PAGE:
• 122 B.R. 712 (Bkrtcy.N.D.Ind. 1990), Oct. 4, Matter of 1989, McGovern
    • United States
    • Federal Cases United States Bankruptcy Courts Seventh Circuit
    • January 26, 1990
    ...fact of liability. The assessment of damages, however, does not always require the court or the jury to do so. See Lystarczyk v. Smits, 435 N.E.2d 1011, 1015 (Ind.App.1982); Indiana Industries, Inc. v. Wedge Products, 430 N.E.2d 419, 427...
  • 217 P.3d 1262 (Colo.App.Div. 3 2009), 07CA2081, D.R. Horton, Inc.-Denver v. Bischof & Coffman Construction, LLC
    • United States
    • Colorado Court of Appeals of Colorado Third Division
    • July 9, 2009
    ...it is generally presumed that counsel did not intend to make a judicial admission during his or her statement. See Lystarczyk v. Smits, 435 N.E.2d 1011, 1014 (Ind.Ct.App.1982); Baxter v. Gannaway, 113 N.M. 45, 50, 822 P.2d 1128, 1133 (N.M.Ct.App.1991). In Walter v. Wal-Mart Stores, Inc., 74......
  • 452 N.E.2d 989 (Ind.App. 2 Dist. 1983), 2-581A150, Briggs v. Clinton County Bank & Trust Co. of Frankfort, Ind.
    • United States
    • Indiana Court of Appeals of Indiana
    • August 9, 1983
    ...1379. See also Sears, Roebuck & Co. v. State (1967) 248 Ind. 169, 225 N.E.2d 175; Lystarczyk v. Smits (3d Dist.1982) Ind.App., 435 N.E.2d 1011; U.S. Aircraft Financing, Inc. v. Jankovich (4th Dist.1980) Ind.App., 407 N.E.2d 287. Attorney fees cannot be awarded in a void. In the absence ......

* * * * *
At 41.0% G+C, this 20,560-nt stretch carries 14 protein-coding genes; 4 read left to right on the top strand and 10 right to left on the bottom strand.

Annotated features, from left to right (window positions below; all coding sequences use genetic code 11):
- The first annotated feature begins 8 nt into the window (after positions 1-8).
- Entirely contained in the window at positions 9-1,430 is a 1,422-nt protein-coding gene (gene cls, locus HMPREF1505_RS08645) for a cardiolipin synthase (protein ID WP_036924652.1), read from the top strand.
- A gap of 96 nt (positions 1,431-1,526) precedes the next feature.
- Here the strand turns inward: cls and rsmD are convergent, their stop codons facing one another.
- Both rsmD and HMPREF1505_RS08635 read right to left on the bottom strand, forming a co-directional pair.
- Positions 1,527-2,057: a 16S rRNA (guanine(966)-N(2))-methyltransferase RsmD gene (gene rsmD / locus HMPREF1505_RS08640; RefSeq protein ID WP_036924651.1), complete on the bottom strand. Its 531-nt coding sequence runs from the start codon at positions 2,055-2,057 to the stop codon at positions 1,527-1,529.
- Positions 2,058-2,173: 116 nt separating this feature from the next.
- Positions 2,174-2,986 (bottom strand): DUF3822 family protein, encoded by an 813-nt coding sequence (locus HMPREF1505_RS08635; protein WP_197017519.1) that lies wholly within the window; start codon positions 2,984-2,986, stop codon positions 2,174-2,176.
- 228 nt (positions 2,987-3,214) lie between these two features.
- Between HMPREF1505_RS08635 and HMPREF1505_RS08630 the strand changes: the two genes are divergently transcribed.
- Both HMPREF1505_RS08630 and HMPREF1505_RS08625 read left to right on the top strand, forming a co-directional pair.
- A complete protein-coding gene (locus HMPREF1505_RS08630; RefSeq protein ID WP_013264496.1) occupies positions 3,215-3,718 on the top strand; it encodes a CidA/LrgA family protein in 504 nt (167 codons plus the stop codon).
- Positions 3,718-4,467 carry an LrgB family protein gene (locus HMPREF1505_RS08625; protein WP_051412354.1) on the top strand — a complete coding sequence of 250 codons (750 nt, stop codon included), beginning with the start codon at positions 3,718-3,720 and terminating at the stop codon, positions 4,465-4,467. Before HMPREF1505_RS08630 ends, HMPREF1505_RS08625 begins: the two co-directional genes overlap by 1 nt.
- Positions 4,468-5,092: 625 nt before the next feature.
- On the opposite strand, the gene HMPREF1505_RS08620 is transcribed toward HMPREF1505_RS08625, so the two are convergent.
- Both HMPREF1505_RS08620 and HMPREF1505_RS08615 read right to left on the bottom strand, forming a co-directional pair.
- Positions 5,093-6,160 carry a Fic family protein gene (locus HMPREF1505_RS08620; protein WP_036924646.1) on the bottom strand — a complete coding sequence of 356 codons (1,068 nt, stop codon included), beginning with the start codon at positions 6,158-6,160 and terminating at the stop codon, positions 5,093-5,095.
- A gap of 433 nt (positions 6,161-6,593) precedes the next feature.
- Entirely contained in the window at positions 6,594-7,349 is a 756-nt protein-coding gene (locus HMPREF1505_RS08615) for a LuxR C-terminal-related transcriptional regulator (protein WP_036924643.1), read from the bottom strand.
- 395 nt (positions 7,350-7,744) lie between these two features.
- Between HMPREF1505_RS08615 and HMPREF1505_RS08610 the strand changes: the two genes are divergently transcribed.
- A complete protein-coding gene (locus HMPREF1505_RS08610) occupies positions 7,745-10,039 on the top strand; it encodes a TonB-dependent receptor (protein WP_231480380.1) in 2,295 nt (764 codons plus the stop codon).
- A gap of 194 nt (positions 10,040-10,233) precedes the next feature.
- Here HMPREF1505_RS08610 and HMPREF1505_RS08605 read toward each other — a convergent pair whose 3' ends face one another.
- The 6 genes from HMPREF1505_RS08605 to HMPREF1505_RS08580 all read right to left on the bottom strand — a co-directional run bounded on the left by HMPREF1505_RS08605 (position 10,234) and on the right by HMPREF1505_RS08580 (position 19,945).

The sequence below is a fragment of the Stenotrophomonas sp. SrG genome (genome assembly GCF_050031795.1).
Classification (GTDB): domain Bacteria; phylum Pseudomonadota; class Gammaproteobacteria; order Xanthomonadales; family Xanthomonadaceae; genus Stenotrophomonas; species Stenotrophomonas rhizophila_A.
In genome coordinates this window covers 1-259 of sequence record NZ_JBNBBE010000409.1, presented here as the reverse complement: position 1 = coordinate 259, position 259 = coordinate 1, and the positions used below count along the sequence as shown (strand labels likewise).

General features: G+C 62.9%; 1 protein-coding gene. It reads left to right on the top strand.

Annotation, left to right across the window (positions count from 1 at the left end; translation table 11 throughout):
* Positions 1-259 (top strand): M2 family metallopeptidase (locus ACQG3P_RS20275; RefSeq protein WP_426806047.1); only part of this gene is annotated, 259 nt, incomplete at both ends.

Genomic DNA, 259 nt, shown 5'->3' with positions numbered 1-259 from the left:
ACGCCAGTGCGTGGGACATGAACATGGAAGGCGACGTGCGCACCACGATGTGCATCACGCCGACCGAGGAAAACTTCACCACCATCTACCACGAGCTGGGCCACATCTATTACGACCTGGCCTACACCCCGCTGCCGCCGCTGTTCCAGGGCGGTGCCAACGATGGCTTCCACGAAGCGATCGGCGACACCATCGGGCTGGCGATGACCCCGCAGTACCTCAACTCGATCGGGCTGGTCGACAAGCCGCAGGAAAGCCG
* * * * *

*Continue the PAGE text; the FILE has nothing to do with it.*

• Request a trial to view additional results
29 cases
  • 436 N.E.2d 899 (Ind.App. 3 Dist. 1982), 3-1281A307, Leibowitz v. Moore
    • United States
    • Indiana Court of Appeals of Indiana
    • June 29, 1982
    ...of a given case just as are questions concerning the reasonableness of other professional fees. Lystarczyk v. Smits (1982), Ind.App., 435 N.E.2d 1011. Admittedly, our courts have sometimes held that the trial judge is a qualified expert and as such may "judicially notice" the amou......
  • 122 B.R. 712 (Bkrtcy.N.D.Ind. 1990), Oct. 4, Matter of 1989, McGovern
    • United States
    • Federal Cases United States Bankruptcy Courts Seventh Circuit
    • January 26, 1990
    ...fact of liability. The assessment of damages, however, does not always require the court or the jury to do so. See Lystarczyk v. Smits, 435 N.E.2d 1011, 1015 (Ind.App.1982); Indiana Industries, Inc. v. Wedge Products, 430 N.E.2d 419, 427...
  • 217 P.3d 1262 (Colo.App.Div. 3 2009), 07CA2081, D.R. Horton, Inc.-Denver v. Bischof & Coffman Construction, LLC
    • United States
    • Colorado Court of Appeals of Colorado Third Division
    • July 9, 2009
    ...it is generally presumed that counsel did not intend to make a judicial admission during his or her statement. See Lystarczyk v. Smits, 435 N.E.2d 1011, 1014 (Ind.Ct.App.1982); Baxter v. Gannaway, 113 N.M. 45, 50, 822 P.2d 1128, 1133 (N.M.Ct.App.1991). In Walter v. Wal-Mart Stores, Inc., 74......
  • 452 N.E.2d 989 (Ind.App. 2 Dist. 1983), 2-581A150, Briggs v. Clinton County Bank & Trust Co. of Frankfort, Ind.
    • United States
    • Indiana Court of Appeals of Indiana
    • August 9, 1983
    ...1379. See also Sears, Roebuck & Co. v. State (1967) 248 Ind. 169, 225 N.E.2d 175; Lystarczyk v. Smits (3d Dist.1982) Ind.App., 435 N.E.2d 1011; U.S. Aircraft Financing, Inc. v. Jankovich (4th Dist.1980) Ind.App., 407 N.E.2d 287. Attorney fees cannot be awarded in a void. In the absence ......
  • Request a trial to view additional results